It was one of those days that makes you feel glad to be alive: beautiful sunshine, a cloudless sky and a moderate breeze from tile southeast — just enough to ruffle the water. We fished two identical boats out of Naples on Florida’s southwest coast. This opportunity to profile identical boats with different engines promised to be of real interest.
The Mako 221 proved to be a stable driftfishing platform without much roll for a 22footer. Predictability — the characteristic I like best in a boat — was ill great evidence. There wasn’t a moment when the 221 didn’t do exactly what I expected. High-speed turns carve nicely without throwing you out of the cockpit, and the trim tabs make all the difference in the world. What a remarkably smooth ride when you drop that bow just a touch. In fact, tile range of tab adjustment is exceptional and not so responsive that you need to keep tapping the switch back and forth to get the running attitude you want. Rather, response is slow enough to be able to adjust efficiently. All in all, the Mako 221 offers a superbly dry, smooth ride.
As you might expect, when running a Mercury 150 OptiMax and a Merc 200 EFI Offshore side by side, the EF1 smoked on start-up, and the OptiMax didn’t. The EFI was also louder. Other differences included tile 2(X) sporting a prop with 2 inches more pitch than the t50, meaning it takes a bigger bite of the water, getting up on plane /aster and idling at a faster speed. In fact, the 200 proved to be too fast for trolling live halt.
I believe the emphasis on top speed is nothing more than a marketing gimmick for most boats, here’s why: I achieved a top speed of 44 mph on the 200 with a time to plane at a hair over two seconds. Top speed with the 150-hp engine was 40 mph, taking four seconds to plane. The 2(X) is noisier, less fuel-efficient and heavier. So for 4 mph you sacrifice a little time to plane and a lot of fuel. But here’s the interesting reality, check: You can cruise comfortably at 31 mph at 4,000 rpm with the 200 and 30.3 mph with the 150 — only 0.7 mph difference. Also, the ISO OptiMax will supply a 35- to 40-percent savings in fuel — double that at trolling speed — and uses half the oil. It seems a no-brainer that a 150, whether an OptiMax or standard engine, is the better choice for this Mako.
I believe the 221 provides as much working space as many 25-footers, thanks to the design of the transom and bow. On centerline, you can walk aft all the way to the engine since there’s no splashboard or enclosed transom. This certainly makes working a fish around the stem much easier. In addition, a sizable live well in the port aft comer keeps baits near enough at hand so you may not even need to move your feet to re-rig.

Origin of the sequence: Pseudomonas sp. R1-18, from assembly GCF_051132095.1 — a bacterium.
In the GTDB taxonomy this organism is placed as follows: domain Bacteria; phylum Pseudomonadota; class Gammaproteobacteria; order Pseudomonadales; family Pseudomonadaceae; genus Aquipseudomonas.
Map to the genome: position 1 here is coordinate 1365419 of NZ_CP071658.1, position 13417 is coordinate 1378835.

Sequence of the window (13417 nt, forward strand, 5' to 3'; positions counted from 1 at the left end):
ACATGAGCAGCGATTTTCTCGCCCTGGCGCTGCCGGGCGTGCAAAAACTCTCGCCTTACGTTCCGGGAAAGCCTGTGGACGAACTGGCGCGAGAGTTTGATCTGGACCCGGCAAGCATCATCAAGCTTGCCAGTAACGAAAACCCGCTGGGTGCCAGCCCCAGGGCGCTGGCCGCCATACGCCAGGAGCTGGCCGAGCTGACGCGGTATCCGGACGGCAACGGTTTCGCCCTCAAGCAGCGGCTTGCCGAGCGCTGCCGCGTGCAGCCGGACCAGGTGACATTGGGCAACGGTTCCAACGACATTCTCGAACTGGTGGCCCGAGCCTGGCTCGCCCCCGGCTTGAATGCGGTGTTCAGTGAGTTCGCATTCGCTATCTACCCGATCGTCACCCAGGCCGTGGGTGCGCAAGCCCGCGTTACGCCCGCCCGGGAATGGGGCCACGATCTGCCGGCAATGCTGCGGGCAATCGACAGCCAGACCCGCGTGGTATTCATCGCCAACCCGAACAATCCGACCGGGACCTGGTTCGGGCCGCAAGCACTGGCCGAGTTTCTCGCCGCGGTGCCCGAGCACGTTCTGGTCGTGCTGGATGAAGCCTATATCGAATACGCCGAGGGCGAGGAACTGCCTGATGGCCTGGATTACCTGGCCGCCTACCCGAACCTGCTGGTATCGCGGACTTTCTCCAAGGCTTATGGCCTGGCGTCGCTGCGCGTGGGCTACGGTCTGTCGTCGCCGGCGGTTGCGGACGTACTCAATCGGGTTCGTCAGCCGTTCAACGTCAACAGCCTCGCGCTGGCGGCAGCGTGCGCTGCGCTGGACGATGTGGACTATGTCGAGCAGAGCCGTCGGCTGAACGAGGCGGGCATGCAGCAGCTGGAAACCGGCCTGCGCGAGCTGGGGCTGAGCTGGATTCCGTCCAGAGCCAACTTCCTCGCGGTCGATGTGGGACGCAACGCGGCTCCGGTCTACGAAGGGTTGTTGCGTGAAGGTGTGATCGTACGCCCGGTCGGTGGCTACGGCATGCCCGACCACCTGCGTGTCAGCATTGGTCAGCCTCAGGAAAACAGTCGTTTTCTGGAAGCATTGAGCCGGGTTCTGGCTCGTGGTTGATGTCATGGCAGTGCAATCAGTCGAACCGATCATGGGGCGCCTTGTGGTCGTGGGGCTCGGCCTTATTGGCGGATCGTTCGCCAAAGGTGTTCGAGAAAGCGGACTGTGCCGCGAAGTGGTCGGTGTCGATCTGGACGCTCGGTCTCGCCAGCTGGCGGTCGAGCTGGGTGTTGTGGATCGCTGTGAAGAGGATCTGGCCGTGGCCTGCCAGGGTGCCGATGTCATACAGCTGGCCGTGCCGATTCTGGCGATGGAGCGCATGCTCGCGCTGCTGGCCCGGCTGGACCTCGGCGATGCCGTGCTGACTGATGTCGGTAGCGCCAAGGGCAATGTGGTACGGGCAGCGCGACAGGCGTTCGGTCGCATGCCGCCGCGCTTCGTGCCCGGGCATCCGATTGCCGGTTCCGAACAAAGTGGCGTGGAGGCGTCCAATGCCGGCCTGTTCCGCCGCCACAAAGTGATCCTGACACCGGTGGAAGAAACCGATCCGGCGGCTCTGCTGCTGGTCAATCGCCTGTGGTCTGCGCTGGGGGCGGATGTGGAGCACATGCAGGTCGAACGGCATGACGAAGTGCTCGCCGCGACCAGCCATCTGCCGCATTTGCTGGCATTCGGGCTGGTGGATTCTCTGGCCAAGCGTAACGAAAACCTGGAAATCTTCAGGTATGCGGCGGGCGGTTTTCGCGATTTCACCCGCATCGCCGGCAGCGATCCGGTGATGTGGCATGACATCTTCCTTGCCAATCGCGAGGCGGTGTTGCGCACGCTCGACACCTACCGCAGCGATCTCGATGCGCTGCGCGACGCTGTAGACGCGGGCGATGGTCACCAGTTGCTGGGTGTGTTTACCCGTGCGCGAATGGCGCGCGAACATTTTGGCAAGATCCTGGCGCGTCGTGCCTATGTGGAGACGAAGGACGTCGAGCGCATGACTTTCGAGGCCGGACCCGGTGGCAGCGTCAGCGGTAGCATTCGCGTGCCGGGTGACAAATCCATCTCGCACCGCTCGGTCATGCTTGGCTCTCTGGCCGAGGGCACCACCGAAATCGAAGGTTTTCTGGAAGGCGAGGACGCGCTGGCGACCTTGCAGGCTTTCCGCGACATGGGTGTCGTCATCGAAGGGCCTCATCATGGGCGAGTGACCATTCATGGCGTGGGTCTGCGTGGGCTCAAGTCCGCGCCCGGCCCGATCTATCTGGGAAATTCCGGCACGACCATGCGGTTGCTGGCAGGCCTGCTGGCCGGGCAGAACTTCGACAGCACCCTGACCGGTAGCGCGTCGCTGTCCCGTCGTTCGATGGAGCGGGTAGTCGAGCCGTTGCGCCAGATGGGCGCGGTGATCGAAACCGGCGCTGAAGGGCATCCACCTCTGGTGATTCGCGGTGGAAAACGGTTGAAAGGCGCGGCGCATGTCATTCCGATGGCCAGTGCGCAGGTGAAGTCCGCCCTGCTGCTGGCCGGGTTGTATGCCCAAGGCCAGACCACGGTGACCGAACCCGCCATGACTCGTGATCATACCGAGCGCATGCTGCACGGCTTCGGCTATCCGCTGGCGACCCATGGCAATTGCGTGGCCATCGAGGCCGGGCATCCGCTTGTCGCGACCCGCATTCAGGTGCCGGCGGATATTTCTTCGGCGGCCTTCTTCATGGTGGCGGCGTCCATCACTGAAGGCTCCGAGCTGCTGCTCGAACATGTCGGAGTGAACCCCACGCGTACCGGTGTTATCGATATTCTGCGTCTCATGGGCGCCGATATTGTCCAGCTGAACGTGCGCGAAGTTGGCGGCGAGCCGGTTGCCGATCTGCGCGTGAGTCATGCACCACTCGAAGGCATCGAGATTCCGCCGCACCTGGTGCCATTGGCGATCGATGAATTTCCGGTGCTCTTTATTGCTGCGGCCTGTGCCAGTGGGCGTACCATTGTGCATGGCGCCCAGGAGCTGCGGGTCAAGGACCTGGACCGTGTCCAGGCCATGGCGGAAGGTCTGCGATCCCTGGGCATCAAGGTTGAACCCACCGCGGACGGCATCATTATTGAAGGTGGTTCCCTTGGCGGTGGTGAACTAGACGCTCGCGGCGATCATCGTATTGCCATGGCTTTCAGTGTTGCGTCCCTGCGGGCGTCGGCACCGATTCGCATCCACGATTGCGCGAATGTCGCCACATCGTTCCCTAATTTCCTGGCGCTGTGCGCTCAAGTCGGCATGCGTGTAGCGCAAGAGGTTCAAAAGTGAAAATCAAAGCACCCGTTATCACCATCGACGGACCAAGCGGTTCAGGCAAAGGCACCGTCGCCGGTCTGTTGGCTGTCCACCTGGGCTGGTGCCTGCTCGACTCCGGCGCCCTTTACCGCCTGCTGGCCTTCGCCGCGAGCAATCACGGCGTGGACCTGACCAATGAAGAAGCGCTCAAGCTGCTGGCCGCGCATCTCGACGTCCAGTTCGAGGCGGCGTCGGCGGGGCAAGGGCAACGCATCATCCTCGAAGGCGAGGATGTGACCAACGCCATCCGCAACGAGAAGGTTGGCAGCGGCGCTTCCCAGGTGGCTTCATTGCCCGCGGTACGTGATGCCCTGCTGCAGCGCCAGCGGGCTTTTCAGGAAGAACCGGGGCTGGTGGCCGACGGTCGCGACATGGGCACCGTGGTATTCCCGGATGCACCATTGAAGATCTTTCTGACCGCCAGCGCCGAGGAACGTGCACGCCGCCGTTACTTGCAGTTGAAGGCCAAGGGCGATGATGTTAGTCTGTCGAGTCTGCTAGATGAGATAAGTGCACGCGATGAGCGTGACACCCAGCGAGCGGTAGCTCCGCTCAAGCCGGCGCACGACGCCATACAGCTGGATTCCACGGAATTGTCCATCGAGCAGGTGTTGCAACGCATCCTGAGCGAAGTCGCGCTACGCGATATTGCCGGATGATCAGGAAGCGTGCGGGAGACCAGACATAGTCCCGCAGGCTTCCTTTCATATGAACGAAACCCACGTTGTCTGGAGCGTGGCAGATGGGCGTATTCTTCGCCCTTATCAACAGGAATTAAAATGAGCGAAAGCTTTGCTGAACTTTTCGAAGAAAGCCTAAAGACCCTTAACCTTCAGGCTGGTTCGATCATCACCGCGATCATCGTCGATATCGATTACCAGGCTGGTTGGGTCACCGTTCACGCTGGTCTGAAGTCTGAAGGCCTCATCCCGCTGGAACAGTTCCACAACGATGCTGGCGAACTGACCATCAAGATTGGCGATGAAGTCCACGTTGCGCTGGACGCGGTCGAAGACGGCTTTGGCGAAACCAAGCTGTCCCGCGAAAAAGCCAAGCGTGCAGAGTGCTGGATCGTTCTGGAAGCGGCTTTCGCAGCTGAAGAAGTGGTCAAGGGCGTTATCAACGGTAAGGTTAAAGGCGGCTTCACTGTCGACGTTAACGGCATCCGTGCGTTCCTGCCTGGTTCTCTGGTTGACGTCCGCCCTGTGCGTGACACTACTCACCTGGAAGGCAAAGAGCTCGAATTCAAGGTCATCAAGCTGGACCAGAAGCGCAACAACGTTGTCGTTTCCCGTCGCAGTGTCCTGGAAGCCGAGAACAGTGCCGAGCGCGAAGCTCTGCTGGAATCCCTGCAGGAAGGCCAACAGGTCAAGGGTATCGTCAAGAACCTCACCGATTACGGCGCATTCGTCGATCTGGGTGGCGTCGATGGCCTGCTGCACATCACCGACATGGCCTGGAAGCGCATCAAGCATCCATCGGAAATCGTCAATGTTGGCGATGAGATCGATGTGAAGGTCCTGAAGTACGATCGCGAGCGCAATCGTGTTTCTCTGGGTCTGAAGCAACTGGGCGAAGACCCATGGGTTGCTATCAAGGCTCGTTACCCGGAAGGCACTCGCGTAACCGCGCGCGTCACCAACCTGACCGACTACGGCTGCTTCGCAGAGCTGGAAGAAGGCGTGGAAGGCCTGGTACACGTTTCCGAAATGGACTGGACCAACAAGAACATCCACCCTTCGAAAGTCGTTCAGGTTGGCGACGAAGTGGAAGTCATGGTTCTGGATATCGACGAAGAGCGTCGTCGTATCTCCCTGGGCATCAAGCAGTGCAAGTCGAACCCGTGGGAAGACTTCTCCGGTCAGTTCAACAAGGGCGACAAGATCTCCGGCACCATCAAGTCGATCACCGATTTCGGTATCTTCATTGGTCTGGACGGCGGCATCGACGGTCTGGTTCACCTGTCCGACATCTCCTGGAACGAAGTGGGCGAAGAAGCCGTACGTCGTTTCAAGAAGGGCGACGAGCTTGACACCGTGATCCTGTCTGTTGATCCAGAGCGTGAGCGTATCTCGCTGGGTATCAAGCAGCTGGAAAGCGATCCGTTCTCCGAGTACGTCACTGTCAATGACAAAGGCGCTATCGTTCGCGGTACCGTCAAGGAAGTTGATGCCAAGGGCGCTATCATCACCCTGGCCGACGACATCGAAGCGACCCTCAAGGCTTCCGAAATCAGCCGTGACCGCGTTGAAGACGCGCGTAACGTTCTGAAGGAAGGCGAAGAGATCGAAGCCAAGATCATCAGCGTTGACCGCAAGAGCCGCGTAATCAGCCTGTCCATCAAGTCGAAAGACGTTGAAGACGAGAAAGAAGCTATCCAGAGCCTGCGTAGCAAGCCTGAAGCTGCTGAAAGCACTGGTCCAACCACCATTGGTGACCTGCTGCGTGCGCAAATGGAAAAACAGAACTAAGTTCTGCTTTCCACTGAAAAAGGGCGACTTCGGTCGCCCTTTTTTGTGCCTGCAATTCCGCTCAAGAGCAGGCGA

Forward, you’ll find a unique flip-up seat on centerline, bridging the gap between the two bow seats. This arrangement allows you to stand right up against the forward bulwark when chasing a fish. The seat, when folded up, rises above the branwale to just below your waist, making a great leaning post for fighting fish from the bow. I’d suggest a fastener of some sort to keel) it folded when you aren’t leaning against it. At other times, you can fold it clown to make a casting platform.
Under-gunwale rod storage comes up a tad short with space for only two rigs on each side. However, room for four in the leaning post, four ira the optional T-top and two ingunwale offers storage for a total of 14 rods, and any serious angler can certainly come up with more storage possibilities.
Generally, people like me (6 feet 4 inches and well over 200 pounds) find boats under 26 feet a mite uncomfortable due to limitations of scale. The Mako 221 was an exception. Even though the steering wheel didn’t tilt, I found the helm ergonomics very comfortable, providing plenty of room between wheel and helmsman. At the same time, there’s no sense of the leaning post taking up valuable cockpit space.
The Mako 221 also offers a surprising amount of d~’ storage space inside the console arid forward seats. A very shallow Lucite glove box on the console might handle some small flush-mounted electronics but will probably end up as a catch-all. I’d like to see a bit more toe space under the console. And for safety’s sake, I really hope Mako puts a grab rail on the helm console.
Mako’s reputation has withstood some tough times. Some years ago, Mako was considered the benchmark by which all offshore outboard fishing boats were measured. Mako can be proud that the quality of its hand-laid fiberglass construction, polyester resins and excellent gel-coats — along with an exceptional stringer system and hull-to-deck joint – has been brought back to its heyday level.